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The reason of why we have seasons, and those are always opposed in the North and South hemispheres, is because the axial tilt in the Earth rotation axis, which is 23.4°. This gives a huge difference of the Sun's light incidence over the planet between the Summer and Winter seasons.

Let's calculate the higher and lower effective Sun's light incidence over various regions of the Earth using a simple formula: c = cos(incidence angle)

In the regions near the 0° latitude (the Equator) the difference is from 100% Sun's light incidence at the equinoxes and 92% at the solstices (both twice a year) which gives the tropical regions barely the same temperature every day.

At higher latitudes (let's say Rome, at 41° 54′ N) the differences can be from 95% at Summer solstice to 42% at Winter solstice, which makes a hot Summer and a cold Winter.

If you want a region to have the same temperatures every day a year, your world should have its rotation axis perfectly perpendicular to its orbit (0° axial tilt). This way the temperature in a certain region will depend only on its latitude since you will no longer have seasons.

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The simplest answer was given above: give the planet a perfectly circular orbit with zero obliquity (no axial tilt) and each part of the planet's surface will receive the same energy from the star year-round. You could take this a step farther and assume your planet is orbiting a red dwarf star such that its habitable zone is close enough that the planet becomes tidally locked to the star, so the planet always shows the same face to the star. This can make the planet look like an eyeball (see here: https://planetplanet.net/2014/10/07/real-life-sci-fi-world-2-the-hot-eyeball-planet/ or here: http://nautil.us/blog/forget-earth_likewell-first-find-aliens-on-eyeball-planets). For an eyeball planet the temperature structure would vary a lot across the planet but not in time.

The thicker the atmosphere, the more uniform the temperature across the planet's surface (Venus is the extreme example, but one to be avoided if you want life on your planet). I don't have a good feeling for the effect of the spin rate on the stability of the local temperature. Faster-spinning planets will have more "banding" structure in their atmospheres but I don't know if that is a stabilizing force. Someone with a specialty in atmospheric dynamics would probably know.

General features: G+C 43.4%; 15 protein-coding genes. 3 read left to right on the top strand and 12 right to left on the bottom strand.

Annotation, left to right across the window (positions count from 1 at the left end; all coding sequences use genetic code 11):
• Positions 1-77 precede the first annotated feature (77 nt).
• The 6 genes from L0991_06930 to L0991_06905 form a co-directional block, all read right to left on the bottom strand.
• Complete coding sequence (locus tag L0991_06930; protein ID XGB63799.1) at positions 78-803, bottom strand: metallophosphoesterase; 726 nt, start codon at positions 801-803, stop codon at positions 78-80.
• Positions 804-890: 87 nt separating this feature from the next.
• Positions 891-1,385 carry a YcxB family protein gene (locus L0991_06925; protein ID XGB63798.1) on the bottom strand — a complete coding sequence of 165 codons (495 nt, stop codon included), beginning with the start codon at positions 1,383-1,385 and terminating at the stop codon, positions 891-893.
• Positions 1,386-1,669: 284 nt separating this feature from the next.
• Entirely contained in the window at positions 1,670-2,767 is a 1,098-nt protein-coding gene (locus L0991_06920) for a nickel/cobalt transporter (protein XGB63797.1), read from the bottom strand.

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High altitude tropics

While San Diego has remarkably stable temperatures year round, there are other places that are even more stable. In tropical highlands, places get the same stable insolation as the steamy lowland tropics, but the air temperatures are mitigaged by altitude. This results in basically the most pleasant places on earth.

There are several tropical highlands straddling the equator. Africa has the Rift Valley mountains, from Ethiopia and Nairobi in the Kenyan Highlands through Rwanda and Burundi. All the cities in the Andes from Caracas to La Paz have pretty stable temperatures. And through extraordinarily wet, the highlands of New Guinea have very stable temperatures too.

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It's called a cave. Go down about a hundred feet and the weather pattern is very stable. It's a bit chilly, but not impossible to make a comfy place.

Avernum takes place in a giant interconnected cave system.

The same could be said for the Underdark, though I've only been there in Neverwinter Nights so I can't say if there are storms.

Journey to the Center of the World also featured interconnected cave systems.

If you want something a little more open, a Dyson Sphere or Ring should also have the same temperament everywhere unless something's gone terribly wrong. Like the heat source drifting closer to one wall (floor?) than another.

Planets can't really be temperament unless they're tidal locked to their star. Then it's all about placement. The side that's locked toward the star would be hot, then a safe zone around the Dawn Belt and finally a frozen wasteland on the other side. Our moon is Tidal Locked to the Earth meaning that for millions of years, we've only seen one side of her.

If you have a dimensional disturbance story (a.k.a magic) or a possible Fey Loci then that would solve the problem as well.

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This may not be the answer you are looking for, but thought I'd post it anyway: if a country is close to the equator (e.g. Sri Lanka), the temperature would be same (approx. 30 degrees C) all year around. The day time is also fairly constant i.e. sun rises at about 6am and sets at about 6pm (variation through the year may be about 1 hour).

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    $\begingroup$ Hi and welcome to Worldbuilding. The question already mention tropical (aka. "close to the equator") countries already, but it was stated that the temperature should be lower. And was specifically looking for environmental features to allow that. As such, you don't really answer the question. As you stay on Worldbuilding, you'll have more reputation and will be able to post it as a comment. $\endgroup$ – bilbo_pingouin May 18 '16 at 7:12